Bizarre bazaar

THIRD SUNDAY AFTER PENTECOST  JUNE 30th, 2019          LUKE 9:51-62

I really wanted a blanket.  A nice sandy-colored, modestly patterned, home-spun blanket, the kind that adorned the camel I had ridden the previous day.  But as I stood in that North African market my heart sank.  There were so many to choose from, and so many vendors, each with pound signs in their eyes.  They saw this out-of-his-depth British tourist nervously surveying their stalls, and assumed I was overwhelmed by the prospect of haggling over a blanket.  And they were absolutely right.  I knew it was the done thing.  The vendor starts absurdly high and I shake my head, make a face like I’m not interested, and begin to walk away.  Then they call me back and make a new offer; I still play hard to get, so they keep coming down.  I fake boredom and eventually they ask me what I want to pay.  Then, when I tell them, they pretend to be deeply offended, and we end up meeting somewhere in between.  Now, I know it is expected, I know it is the culture.  But I just felt guilty.  Who am I as a comfortable Western tourist to deny this Tunisian artisan as much profit as he asks for?  So, I tried to do my bit, made a feeble attempt at talking him down a few pennies, but I did not put up a very good fight.   My heart just wasn’t in it, and I probably paid far more than other tourists that day.

And as I walked away, I reflected on this bizarre bazaar transaction.  It was the exact opposite of the shopping experience in Western high streets.  In the West the seller tries to look happy, and so does the shopper.  The shopping experience should be fun for all parties.  But in the Tunisian market the seller pretended he didn’t want to part with his blanket and grudgingly took my money, and I was supposed to pretend I didn’t want to buy it and was doing him a favor taking it off his hands.  So, we closed the deal each trying to kid the other that we were unhappy.  The truth, of course, was that he was delighted to shift another blanket, and I was excited to take my holiday souvenir home to lovingly lay across the back of the sofa in my London flat.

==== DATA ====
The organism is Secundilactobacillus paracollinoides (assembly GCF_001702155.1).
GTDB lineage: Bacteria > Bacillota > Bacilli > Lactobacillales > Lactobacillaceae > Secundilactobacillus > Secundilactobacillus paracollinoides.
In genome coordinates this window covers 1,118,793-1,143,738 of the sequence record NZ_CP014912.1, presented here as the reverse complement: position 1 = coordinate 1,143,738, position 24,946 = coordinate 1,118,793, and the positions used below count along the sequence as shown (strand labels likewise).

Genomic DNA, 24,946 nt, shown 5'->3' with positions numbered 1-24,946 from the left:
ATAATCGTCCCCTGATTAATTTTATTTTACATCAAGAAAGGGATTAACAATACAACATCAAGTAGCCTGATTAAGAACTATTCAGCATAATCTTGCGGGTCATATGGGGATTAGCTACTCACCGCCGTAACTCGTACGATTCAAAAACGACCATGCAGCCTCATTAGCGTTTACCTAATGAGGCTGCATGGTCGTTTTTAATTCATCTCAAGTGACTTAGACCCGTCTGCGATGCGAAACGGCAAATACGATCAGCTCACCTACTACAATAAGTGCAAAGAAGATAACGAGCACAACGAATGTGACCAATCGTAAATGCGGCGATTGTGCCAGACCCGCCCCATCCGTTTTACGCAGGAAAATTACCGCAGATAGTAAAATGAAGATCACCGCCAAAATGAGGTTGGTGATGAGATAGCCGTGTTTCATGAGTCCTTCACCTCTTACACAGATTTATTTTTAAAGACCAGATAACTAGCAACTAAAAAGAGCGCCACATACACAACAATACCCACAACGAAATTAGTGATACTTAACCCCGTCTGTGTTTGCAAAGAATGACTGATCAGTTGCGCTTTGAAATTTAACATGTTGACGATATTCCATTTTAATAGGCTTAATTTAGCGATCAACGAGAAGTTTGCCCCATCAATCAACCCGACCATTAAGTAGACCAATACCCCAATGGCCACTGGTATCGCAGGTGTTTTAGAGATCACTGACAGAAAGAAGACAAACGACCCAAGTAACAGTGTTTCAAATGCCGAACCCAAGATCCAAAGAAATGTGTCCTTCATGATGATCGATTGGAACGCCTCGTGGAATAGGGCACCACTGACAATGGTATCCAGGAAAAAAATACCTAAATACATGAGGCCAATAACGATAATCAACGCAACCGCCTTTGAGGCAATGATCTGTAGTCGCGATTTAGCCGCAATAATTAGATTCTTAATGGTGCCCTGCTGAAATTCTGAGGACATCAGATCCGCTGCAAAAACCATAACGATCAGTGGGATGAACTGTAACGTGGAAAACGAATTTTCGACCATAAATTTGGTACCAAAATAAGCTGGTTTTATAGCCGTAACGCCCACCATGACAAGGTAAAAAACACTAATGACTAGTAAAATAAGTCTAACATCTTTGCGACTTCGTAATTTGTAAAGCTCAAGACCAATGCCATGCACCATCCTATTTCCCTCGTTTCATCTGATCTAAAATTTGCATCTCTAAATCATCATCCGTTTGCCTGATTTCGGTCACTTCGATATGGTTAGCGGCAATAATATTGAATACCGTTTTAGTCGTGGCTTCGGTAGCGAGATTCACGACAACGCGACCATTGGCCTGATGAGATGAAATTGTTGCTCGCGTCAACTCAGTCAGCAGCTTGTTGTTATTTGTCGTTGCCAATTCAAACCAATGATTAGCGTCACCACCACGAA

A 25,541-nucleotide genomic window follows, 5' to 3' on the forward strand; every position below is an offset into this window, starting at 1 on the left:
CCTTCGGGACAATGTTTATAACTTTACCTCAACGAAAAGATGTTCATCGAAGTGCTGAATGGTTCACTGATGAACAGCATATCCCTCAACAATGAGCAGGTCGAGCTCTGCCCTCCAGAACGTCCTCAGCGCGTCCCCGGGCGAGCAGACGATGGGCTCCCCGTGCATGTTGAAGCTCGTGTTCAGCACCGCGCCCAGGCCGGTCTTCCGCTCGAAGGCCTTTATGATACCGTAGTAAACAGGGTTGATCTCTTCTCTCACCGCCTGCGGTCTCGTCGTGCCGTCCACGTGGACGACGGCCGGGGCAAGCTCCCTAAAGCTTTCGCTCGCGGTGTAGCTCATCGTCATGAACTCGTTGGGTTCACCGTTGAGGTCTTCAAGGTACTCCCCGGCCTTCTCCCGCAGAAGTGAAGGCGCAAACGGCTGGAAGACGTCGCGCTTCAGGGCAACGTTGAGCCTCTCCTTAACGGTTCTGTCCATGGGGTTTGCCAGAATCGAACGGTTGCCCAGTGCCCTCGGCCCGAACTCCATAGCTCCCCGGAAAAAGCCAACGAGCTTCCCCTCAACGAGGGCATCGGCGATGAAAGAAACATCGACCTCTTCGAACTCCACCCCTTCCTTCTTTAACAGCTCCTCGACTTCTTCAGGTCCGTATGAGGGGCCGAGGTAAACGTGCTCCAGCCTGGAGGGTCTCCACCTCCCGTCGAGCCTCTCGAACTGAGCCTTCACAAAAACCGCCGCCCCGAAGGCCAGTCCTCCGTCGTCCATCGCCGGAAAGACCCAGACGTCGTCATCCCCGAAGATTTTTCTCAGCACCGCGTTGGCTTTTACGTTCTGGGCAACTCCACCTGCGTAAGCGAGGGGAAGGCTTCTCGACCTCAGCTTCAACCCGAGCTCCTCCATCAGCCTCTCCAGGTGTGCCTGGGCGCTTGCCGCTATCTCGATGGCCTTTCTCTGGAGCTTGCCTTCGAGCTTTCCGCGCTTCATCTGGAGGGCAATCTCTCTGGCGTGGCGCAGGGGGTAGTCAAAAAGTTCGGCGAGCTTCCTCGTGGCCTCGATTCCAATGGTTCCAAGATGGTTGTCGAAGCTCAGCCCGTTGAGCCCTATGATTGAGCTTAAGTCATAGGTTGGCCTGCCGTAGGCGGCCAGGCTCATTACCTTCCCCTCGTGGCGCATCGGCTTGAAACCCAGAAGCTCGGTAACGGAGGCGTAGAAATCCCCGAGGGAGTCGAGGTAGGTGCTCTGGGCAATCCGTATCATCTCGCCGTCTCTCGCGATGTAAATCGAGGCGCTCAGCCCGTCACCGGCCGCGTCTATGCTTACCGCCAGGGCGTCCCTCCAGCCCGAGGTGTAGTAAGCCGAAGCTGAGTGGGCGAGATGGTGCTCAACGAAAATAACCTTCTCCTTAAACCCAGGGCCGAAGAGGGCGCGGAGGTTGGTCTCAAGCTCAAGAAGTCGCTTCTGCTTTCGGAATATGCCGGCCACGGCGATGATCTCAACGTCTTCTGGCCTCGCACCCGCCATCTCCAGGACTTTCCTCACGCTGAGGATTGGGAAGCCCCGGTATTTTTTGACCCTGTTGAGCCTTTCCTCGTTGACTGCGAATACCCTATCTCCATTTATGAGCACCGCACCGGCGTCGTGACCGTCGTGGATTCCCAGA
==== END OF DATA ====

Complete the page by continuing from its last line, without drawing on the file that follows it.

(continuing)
So, when it comes to closing the deal, who is Jesus like – the Western shopkeeper talking up his product, extolling its unrivalled magnificence, promising unrealistic pleasures, and persuading you that you’ll never regret this?  Or is he the Eastern market trader, almost daring you to walk away?

In today’s Gospel lesson Jesus is approached by three shoppers –men in the market for truth and reality.  Browsing the displays for that missing ‘thing’ that will fill their souls, quench their thirst, and satisfy their hunger.  They’ve seen and heard Jesus, they’ve maybe sampled his wares, felt the quality of the goods, run their hands over a sample, even slipped it on to see how it fits.  They’re convinced that this is quality – the deaf hear, the blind see, the dead are raised.  The hungry eat their fill, the outcast is welcomed, the guilty liberated and the oppressed set free.  They are ready to make a deal.  The first says to Jesus, “I will follow you wherever you go.”  The second announces, “I will follow you too, but first let me go and bury my father.”  The third declares, “I’ll also follow you, but first let me go back and say goodbye to my family.”

Now, if I had been Jesus, I would have responded like a high street sales assistant.  “Excellent choice, madam.  You have great taste sir.  I think you’ll make great disciples.  Really, you’re just the type of people I’m looking for.  Come and join the fun.  If you like, take it home with our no quibble 14-day return policy.  And if it’s not working for you, then we can make some changes, find a kind of discipleship that is just right for you.”  That’s what I would do.  But not Jesus.  No, in these three encounters Jesus explicitly discourages them from becoming his followers.  To shopper Number One, the enthusiastic convert, he says, “Really?  Have you thought about this?  Do you know what you’re getting into?  This is going to be tough.  The Son of Man has nowhere to lay his head.  Are you prepared for hardship and discomfort?”

What he says to shopper Number Two sounds even harsher.  Number Two says, “I’d love to follow you, but I just have to go and bury my dad,” which sounds pretty reasonable doesn’t it?  And, it would be, if his father were actually dead.  But he isn’t.  You see, in that time and place, when someone died people mourned for several days, during which they did not leave their homes.  Then the funeral took place, and people would immediately go back to their regular lives.  The fact that this man is walking around in society tells us that his father must still be alive.  He was probably getting on in years, growing frail, and so Number Two is actually saying, “Give me a year or two, Jesus.  When my family commitments are finished, I’ll be free to be your disciple.”  And Jesus essentially replies, “You are too bound up in the affairs of this life.  If you’re going to follow me then that must be your priority.”